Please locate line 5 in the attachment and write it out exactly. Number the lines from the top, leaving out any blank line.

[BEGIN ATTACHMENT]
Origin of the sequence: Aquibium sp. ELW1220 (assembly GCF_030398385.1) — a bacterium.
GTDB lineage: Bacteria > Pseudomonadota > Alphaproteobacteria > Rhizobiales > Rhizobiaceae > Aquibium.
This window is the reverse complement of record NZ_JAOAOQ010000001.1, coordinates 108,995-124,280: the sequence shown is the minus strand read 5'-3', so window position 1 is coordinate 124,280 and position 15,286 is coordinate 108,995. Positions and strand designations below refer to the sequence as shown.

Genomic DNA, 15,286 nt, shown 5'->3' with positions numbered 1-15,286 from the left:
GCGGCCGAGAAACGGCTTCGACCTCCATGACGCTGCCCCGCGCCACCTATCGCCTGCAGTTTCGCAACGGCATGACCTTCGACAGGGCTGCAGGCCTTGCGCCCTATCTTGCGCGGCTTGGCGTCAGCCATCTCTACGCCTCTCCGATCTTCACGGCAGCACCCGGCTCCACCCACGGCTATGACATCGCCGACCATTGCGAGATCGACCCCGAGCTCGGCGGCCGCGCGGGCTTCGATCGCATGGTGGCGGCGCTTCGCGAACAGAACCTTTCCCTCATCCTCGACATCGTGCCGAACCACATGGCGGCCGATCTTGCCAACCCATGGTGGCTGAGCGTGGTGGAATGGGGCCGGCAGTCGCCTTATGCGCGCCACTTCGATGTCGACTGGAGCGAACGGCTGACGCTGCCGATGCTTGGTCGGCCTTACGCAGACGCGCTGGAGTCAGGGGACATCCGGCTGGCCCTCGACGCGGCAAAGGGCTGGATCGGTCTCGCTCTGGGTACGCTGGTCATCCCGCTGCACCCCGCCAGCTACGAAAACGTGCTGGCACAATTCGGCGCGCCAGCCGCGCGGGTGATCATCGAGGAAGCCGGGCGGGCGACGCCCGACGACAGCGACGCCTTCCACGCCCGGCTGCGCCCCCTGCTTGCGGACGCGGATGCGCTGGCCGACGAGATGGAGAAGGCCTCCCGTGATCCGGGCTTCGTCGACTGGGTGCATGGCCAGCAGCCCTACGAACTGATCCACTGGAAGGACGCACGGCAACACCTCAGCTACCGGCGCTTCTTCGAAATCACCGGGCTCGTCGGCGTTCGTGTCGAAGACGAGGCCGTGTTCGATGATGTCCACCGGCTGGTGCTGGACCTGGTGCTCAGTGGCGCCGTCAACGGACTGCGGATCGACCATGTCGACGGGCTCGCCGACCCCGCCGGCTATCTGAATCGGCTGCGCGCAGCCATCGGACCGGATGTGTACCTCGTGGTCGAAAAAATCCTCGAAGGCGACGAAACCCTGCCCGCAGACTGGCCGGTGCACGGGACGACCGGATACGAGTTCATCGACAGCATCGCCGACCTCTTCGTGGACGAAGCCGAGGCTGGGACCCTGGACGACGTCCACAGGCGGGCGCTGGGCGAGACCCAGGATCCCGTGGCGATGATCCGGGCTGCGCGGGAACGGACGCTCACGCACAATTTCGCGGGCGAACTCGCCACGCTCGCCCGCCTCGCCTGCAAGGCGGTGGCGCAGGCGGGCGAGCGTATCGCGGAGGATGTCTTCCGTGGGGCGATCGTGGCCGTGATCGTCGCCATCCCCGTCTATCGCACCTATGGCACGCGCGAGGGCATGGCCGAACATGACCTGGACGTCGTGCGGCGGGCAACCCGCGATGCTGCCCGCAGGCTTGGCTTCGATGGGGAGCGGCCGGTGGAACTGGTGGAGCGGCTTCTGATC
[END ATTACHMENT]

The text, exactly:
GCGGCCGAGAAACGGCTTCGACCTCCATGACGCTGCCCCGCGCCACCTATCGCCTGCAGTTTCGCAACGGCATGACCTTCGACAGGGCTGCAGGCCTTGCGCCCTATCTTGCGCGGCTTGGCGTCAGCCATCTCTACGCCTCTCCGATCTTCACGGCAGCACCCGGCTCCACCCACGGCTATGACATCGCCGACCATTGCGAGATCGACCCCGAGCTCGGCGGCCGCGCGGGCTTCGATCGCATGGTGGCGGCGCTTCGCGAACAGAACCTTTCCCTCATCCTCGACATCGTGCCGAACCACATGGCGGCCGATCTTGCCAACCCATGGTGGCTGAGCGTGGTGGAATGGGGCCGGCAGTCGCCTTATGCGCGCCACTTCGATGTCGACTGGAGCGAACGGCTGACGCTGCCGATGCTTGGTCGGCCTTACGCAGACGCGCTGGAGTCAGGGGACATCCGGCTGGCCCTCGACGCGGCAAAGGGCTGGATCGGTCTCGCTCTGGGTACGCTGGTCATCCCGCTGCACCCCGCCAGCTACGAAAACGTGCTGGCACAATTCGGCGCGCCAGCCGCGCGGGTGATCATCGAGGAAGCCGGGCGGGCGACGCCCGACGACAGCGACGCCTTCCACGCCCGGCTGCGCCCCCTGCTTGCGGACGCGGATGCGCTGGCCGACGAGATGGAGAAGGCCTCCCGTGATCCGGGCTTCGTCGACTGGGTGCATGGCCAGCAGCCCTACGAACTGATCCACTGGAAGGACGCACGGCAACACCTCAGCTACCGGCGCTTCTTCGAAATCACCGGGCTCGTCGGCGTTCGTGTCGAAGACGAGGCCGTGTTCGATGATGTCCACCGGCTGGTGCTGGACCTGGTGCTCAGTGGCGCCGTCAACGGACTGCGGATCGACCATGTCGACGGGCTCGCCGACCCCGCCGGCTATCTGAATCGGCTGCGCGCAGCCATCGGACCGGATGTGTACCTCGTGGTCGAAAAAATCCTCGAAGGCGACGAAACCCTGCCCGCAGACTGGCCGGTGCACGGGACGACCGGATACGAGTTCATCGACAGCATCGCCGACCTCTTCGTGGACGAAGCCGAGGCTGGGACCCTGGACGACGTCCACAGGCGGGCGCTGGGCGAGACCCAGGATCCCGTGGCGATGATCCGGGCTGCGCGGGAACGGACGCTCACGCACAATTTCGCGGGCGAACTCGCCACGCTCGCCCGCCTCGCCTGCAAGGCGGTGGCGCAGGCGGGCGAGCGTATCGCGGAGGATGTCTTCCGTGGGGCGATCGTGGCCGTGATCGTCGCCATCCCCGTCTATCGCACCTATGGCACGCGCGAGGGCATGGCCGAACATGACCTGGACGTCGTGCGGCGGGCAACCCGCGATGCTGCCCGCAGGCTTGGCTTCGATGGGGAGCGGCCGGTGGAACTGGTGGAGCGGCTTCTGATC